Think about the teams that need to make the most of the year ahead. The Red Sox, certainly, will now be under a lot of pressure to roll through the playoffs. That’s the consequence of working how they’ve worked. The Royals will face a lot of pressure in a different way, because it looks almost certain that 2018 and beyond will be a challenge. For Kansas City, this could be their last competitive season in a while. And then you get the Rangers. The Rangers’ situation and the Royals’ situation aren’t too dissimilar. The Rangers are probably a little better off, but the long-term picture isn’t so sunny. This’ll probably be the last year with Yu Darvish and Jonathan Lucroy.
So the Rangers need to maximize what they have. They also need to try to do that without doing any more harm to the long-term outlook. Enter Carlos Gomez on a one-year deal. It’ll be an important year for both parties. Gomez is looking for a pillow season, a chance to re-establish some value in a friendly place so that next offseason he could really score. The Rangers are trying to give it what could be one last go. Gomez still isn’t without his big giant upside, as the Rangers try to keep up with the Astros.
When you look back, the story is a funny one. The Astros paid a heavy price to acquire Gomez from Milwaukee, and over a full-season equivalent, he gave them 0.6 WAR. So then they let him go for free, and he went to a rival, and he gave the Rangers 1.2 WAR. There’s no reason the Astros should’ve expected any of that, but, baseball turns in some weird-ass directions. Gomez had a very encouraging finish in Texas, and the Rangers are looking for him to carry that forward. The Astros saw almost exclusively a bad version of Carlos Gomez. The Rangers saw a player who did barely anything wrong.
How you feel about this depends on how you feel about that final month and change. If you think it was just a random spike, then Gomez is clearly a player in substantial decline. If you think joining the Rangers allowed Gomez to get himself sorted out, this is a bargain! Either interpretation would be perfectly reasonable. There’s evidence in support of both. It makes sense that the Rangers would be a little more optimistic than the general market.
I’m sure, at first, Gomez didn’t want to settle for a one-year contract. But the market clearly determined his stock is way down, relative to where it was. The market wasn’t buying too much into the late-season resurgence. Last year, overall, Gomez’s wRC+ was sandwiched between Rajai Davis and Travis Jankowski. Over the past two years, his wRC+ has been sandwiched between Jarrod Dyson and Austin Jackson. He’s been a below-average hitter, and his defense hasn’t been where it used to be. Taking the numbers for what they are, there are red flags scattered throughout Gomez’s profile.
Now consider the other perspective. When Gomez went from the Astros to the Rangers, everything improved. He made more contact, and he made better contact. The coaching staff worked to calm him down, so there were fewer over-exaggerated swings. Gomez the Ranger was plenty more balanced, and those are easy things to believe in. You always look for improvements that coincide with team changes.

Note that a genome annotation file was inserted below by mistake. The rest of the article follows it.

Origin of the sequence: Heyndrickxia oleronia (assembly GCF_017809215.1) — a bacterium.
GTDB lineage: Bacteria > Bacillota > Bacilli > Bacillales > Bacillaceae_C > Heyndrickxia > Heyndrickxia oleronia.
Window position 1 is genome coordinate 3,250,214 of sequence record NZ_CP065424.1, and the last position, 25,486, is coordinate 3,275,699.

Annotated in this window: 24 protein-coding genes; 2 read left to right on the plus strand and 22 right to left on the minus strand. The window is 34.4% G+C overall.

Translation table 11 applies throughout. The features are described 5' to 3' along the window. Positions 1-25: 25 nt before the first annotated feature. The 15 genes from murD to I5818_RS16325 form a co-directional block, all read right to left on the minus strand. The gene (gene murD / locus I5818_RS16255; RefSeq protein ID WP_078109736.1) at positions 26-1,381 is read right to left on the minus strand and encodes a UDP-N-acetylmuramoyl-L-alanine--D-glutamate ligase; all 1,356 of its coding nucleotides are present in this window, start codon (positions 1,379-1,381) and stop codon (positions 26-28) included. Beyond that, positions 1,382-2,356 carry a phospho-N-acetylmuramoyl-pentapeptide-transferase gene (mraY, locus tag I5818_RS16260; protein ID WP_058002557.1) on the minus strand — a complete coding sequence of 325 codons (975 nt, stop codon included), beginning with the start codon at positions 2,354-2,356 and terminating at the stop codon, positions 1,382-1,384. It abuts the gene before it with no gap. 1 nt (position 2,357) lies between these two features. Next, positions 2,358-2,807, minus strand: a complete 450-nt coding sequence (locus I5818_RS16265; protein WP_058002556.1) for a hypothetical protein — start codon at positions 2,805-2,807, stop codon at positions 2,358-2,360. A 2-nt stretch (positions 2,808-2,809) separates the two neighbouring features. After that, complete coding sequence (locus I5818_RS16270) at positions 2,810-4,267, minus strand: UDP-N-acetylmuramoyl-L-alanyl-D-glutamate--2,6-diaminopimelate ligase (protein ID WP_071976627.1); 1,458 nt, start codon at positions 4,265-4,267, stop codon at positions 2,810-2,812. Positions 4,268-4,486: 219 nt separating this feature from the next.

If there’s one thing the Texas stint accomplished, it did serve to reduce concern that Gomez is just breaking down physically. That was one of the worries when he fell apart in Houston, and for him to play like he did, that doesn’t fit the story so well. But there has to be some kind of explanation for what happened. At the right side of this plot, you can tell when Gomez changed employer.
The bat started finding the ball more often, and unlike when that happened earlier in the year, the ball also stayed off of the ground. Gomez is supposed to be a power hitter. For the final month or so, he resembled a power hitter. That’s a power-hitting center fielder with playable everyday defense. Any team would love that in the outfield.
But, there’s always a but. Gomez wasn’t the only player in baseball who had that sort of finish. Relative to his first five months, Adrian Beltre also spent September hitting the ball more and putting it powerfully into the air. Asdrubal Cabrera had the exact same thing happen with the Mets. Curtis Granderson also had the exact same thing happen with the Mets. To what extent do you believe the Septembers from Beltre, Cabrera, and Granderson? And then there’s Carlos Gomez himself.
Into late August in 2015, Gomez had an 86 wRC+. He made contact with 75% of his swings, and he put the ball on the ground 45% of the time. Yet over the month+ left, Gomez had a 156 wRC+. He made contact with 82% of his swings, and he put the ball on the ground 32% of the time. Gomez, in 2015, had more or less the same finish that he had in 2016. It was all very encouraging. Then the following year he was a nightmare out of the gate, and he had a one-win season. The last time Gomez finished like this, it didn’t really mean anything at all.
That’s why Gomez wound up with a one-year deal. Teams just don’t believe in him enough. They pretty much all passed on him this past August, and then their minds weren’t sufficiently changed. If Gomez wants to sign for a bigger guarantee, he needs to have four strong months, or five strong months. That’s what 2017 will be about, as the Rangers will hope that he’s deeply motivated. A big year for Gomez would help him land the deal he wanted this winter. And it would also help the Rangers stave off what looks to be coming. For Texas, this is good. This is a one-year commitment that cost less than Matt Holliday. There’s not a lot for them to lose. It’s when this contract is up that there’ll really be questions.
Jeff made Lookout Landing a thing, but he does not still write there about the Mariners. He does write here, sometimes about the Mariners, but usually not.